Friday, April 1, 2016

Becoming a Family of Eight Overnight

So, it's not quite the book I promised, but here are my thoughts from the last couple days.

On Thursday at 1:00pm, I got a phone call from a DCFS worker, telling us about an influx of children in the system right now and asking if we would be willing to take a sibling group of four, ages 6, 4, 2, and 7 months.

I called Joel, our kids' therapist, Joel again, and then a friend who has seven children (to ask her if she thought we were crazy for considering it).  Joel and I decided that we needed to discuss it with our kids before making a decision either way.  He came home from work early, picked up Little Boy from school, and then we had a family discussion.  It went something [exactly] like this:

Joel: We got a phone call today that there are four kids living in [shelter].
Little Boy: Let's go get them.
Me: They need a family to take care of them for a while.
Little Girl: We can be their family.


We talked about possible concerns, struggles, what we'd need and expect from them to make it all work.  We prayed together, made a decision, and then prayed again to let God know what we'd decided.

We decided to say yes.

On Thursday at 2:00pm, I called back the DCFS worker and told her we wanted those kids.

"You mean, you'd take all of them??"

Isn't it heartbreaking that sibling groups often have to be split up?

The next eight hours or so were intense.  Joel and I called our parents (and asked them to call our siblings), and then we proceeded to clean and otherwise prep our house like crazy.  We moved the kids' beds, clothing, etc., so they'd be sharing a room.  We moved my sewing room downstairs so the foster kids could have bedrooms close to ours.  We bought and assembled beds, booster seats, and carseats.  Joel's mom came to help us move things, and my visiting teachers were angels and coordinated meals for the next little while to help us out.  The kids were absolutely amazing and helped until they were so overwhelmed, they cried.  All four of us got priesthood blessings, and a friend / couple encouraged and taught us tricks / survival tactics :) for parenting so many children.

When we went to bed at midnight, Joel and I were more nervous than maybe ever in our entire lives.  We alternated between being excited and wondering what in the world we'd gotten ourselves into.

But when Friday morning came - and time to go pick up those wonderful children - we both felt ready.  All four of us piled into the car, drove to the shelter, and there met some of the most beautiful children I've ever seen.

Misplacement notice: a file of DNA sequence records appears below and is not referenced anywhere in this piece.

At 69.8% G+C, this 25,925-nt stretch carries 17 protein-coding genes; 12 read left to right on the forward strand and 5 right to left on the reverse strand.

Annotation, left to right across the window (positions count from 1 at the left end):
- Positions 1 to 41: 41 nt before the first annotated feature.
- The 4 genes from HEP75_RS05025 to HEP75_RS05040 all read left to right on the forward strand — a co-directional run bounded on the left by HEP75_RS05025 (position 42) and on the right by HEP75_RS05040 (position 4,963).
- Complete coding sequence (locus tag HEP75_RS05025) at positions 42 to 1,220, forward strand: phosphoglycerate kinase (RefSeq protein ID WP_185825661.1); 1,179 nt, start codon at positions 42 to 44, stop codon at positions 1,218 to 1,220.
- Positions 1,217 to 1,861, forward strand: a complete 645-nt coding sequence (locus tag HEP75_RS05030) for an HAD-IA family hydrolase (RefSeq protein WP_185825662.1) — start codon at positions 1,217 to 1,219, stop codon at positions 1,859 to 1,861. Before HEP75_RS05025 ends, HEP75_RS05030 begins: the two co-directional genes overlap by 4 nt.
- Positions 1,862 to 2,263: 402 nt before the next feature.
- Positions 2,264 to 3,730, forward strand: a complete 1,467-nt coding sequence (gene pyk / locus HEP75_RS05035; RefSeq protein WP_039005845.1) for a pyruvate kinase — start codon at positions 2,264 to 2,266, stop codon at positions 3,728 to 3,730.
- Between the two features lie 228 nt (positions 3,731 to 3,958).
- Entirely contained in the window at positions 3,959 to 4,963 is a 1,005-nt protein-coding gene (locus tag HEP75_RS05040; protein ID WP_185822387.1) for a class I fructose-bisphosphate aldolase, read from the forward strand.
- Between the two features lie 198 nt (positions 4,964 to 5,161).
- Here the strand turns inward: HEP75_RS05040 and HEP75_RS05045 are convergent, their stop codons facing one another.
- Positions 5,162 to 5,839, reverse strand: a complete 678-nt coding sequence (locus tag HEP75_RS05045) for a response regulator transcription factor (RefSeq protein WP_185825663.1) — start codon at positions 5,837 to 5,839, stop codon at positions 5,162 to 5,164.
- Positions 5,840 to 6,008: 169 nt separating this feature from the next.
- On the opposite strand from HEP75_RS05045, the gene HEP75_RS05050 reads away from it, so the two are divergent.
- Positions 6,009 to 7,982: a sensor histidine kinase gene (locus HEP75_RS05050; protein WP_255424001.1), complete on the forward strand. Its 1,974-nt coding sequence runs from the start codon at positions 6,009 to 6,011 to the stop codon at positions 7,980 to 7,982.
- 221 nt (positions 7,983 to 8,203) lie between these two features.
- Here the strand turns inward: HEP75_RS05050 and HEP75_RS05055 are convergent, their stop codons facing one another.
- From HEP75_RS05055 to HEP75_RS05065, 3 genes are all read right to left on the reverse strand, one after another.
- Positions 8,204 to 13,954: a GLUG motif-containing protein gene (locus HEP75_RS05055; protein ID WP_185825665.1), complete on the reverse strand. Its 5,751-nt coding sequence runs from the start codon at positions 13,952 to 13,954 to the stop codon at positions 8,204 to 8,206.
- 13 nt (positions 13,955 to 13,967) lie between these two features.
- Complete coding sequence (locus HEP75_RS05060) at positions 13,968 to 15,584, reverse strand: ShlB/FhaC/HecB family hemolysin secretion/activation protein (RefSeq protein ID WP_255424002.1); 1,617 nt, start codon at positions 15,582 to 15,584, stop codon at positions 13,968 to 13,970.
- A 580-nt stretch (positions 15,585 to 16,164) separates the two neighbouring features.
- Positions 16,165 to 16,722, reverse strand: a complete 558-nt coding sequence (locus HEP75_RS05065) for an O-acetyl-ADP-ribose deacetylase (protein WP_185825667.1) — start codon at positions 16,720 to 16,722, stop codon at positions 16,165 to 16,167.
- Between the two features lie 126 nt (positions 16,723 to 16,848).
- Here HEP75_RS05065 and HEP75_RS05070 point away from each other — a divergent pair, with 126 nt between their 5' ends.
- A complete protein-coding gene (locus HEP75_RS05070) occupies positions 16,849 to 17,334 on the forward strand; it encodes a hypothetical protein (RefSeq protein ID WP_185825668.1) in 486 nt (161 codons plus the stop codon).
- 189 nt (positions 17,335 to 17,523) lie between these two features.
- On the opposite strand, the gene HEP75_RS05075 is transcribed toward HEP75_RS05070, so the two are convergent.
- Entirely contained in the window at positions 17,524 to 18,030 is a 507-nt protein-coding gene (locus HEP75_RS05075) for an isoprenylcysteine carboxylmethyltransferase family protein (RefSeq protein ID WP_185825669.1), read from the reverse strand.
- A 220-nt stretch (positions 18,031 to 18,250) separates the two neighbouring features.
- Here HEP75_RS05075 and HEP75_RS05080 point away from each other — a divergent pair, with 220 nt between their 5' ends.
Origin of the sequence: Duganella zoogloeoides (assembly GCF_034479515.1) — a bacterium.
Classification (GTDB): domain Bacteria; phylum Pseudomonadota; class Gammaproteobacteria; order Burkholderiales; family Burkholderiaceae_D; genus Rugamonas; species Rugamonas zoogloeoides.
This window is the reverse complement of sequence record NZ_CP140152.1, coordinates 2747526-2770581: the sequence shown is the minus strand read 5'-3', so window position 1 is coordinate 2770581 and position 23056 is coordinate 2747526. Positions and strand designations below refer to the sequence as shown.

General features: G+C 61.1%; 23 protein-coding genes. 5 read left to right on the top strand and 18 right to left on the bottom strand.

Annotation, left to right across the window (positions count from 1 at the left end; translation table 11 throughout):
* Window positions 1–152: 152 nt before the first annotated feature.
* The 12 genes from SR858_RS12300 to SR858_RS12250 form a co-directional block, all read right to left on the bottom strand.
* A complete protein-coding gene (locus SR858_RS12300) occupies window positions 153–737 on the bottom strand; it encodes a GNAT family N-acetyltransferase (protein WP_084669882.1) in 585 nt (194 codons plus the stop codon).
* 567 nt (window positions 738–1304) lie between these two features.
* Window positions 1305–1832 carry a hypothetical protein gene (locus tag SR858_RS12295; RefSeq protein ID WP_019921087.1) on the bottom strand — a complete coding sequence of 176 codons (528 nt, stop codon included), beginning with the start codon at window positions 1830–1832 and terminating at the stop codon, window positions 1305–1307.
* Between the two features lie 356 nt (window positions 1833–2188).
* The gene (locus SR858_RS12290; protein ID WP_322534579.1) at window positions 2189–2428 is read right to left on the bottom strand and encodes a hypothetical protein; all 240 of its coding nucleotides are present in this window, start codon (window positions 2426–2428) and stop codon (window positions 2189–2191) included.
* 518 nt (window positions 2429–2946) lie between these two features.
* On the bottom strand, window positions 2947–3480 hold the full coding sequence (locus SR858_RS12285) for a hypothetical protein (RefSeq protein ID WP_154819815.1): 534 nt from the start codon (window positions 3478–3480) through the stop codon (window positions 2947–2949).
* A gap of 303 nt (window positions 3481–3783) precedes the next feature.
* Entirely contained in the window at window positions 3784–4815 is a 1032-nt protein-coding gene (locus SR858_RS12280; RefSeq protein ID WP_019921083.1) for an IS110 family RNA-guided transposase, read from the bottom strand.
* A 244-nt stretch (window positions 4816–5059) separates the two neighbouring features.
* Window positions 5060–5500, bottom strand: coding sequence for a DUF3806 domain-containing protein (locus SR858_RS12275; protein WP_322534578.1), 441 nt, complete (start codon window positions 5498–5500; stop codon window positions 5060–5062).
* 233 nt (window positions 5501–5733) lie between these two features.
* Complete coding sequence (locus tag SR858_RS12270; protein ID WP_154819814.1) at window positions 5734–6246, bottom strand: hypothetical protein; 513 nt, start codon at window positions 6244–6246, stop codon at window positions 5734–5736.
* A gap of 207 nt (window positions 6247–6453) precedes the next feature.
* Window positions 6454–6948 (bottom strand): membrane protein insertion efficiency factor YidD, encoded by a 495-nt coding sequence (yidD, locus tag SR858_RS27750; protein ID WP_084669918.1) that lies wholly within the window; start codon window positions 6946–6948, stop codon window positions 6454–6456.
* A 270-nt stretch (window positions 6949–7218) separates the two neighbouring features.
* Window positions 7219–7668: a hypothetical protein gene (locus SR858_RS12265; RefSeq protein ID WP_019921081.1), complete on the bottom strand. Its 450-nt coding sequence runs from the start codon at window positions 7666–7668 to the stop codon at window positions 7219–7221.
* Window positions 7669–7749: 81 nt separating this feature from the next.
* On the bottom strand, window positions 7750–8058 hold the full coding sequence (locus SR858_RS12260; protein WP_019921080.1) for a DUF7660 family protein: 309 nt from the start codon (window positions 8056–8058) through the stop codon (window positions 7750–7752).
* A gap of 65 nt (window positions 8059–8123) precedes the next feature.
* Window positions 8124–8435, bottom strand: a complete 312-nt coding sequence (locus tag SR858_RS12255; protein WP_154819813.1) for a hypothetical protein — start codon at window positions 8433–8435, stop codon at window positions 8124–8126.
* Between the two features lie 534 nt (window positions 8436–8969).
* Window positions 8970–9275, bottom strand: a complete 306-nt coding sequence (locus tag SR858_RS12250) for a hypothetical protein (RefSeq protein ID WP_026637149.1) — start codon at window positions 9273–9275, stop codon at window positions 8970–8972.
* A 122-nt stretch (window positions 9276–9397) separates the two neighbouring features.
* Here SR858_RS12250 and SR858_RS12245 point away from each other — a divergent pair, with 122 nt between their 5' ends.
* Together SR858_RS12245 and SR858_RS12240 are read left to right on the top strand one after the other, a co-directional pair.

The rest of the day was a whirlwind.  We watched a movie; they had a blast trying out a new family's toys; we played together, ate together, read together, and Joel and I learned how to take care of a baby.  There was plenty of laughing, and also plenty of crying.  Things were hard.  For us, for our children, for our foster children.  But we worked as a team and tried our best to figure things out.  Our daughter and our oldest foster daughter called each other "Sister" and "My Friend."

And then, around dinnertime, we were asked to drop them off back to the caseworker so they could go to a more permanent placement.


We didn't understand.  They didn't understand.  We wondered why God had asked us to be their home for just a day.  Having to look in a child's eyes - a child who you've somehow already begun to love and who has somehow already begun to trust you - and tell him that he's going somewhere else, is literally one of the most difficult things I have ever done.  As we drove home that night after dropping them off, we told our children we were sorry parts of the day had been hard for them, but we weren't at all sorry that we'd done it.

How could that be?  How could a family drop everything, change everything in their lives, and spend so much time and energy preparing for a giant change, only for it all to go away 24 hours later?  We still have all the beds, boosters, and carseats.  The baby wipes, baby bottles, pacifiers, bibs, new mattresses.  There were three dirty diapers in various rooms when we got home, new sets of sheets in the dryer, a crib set up in our bedroom, and other scattered signs that new people had lived there, if only for a day.  Would we have done it all if we'd known it would've been for just one day?

PART 2, COMING IN THE MORNING (because I'm exhausted and need to go to bed):
Why We're Glad We Did It




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It wasn’t the circumstances that mattered but how I responded to them.  I could passively wait for the wonderful to occur - and still find something wrong.  Or I could accept whatever events did come my way and try to appreciate them a little more.
The Grateful Diaries

2 comments:

Catherine Beck said...

I love you, you're amazing and I'm sorry. That must have been so hard.

Annegirl said...

You and Joel are so amazing with such big and beautiful hearts. I have no doubt those children needed to be with YOU for that day. Thank you for being an example of faith and love. ❤️

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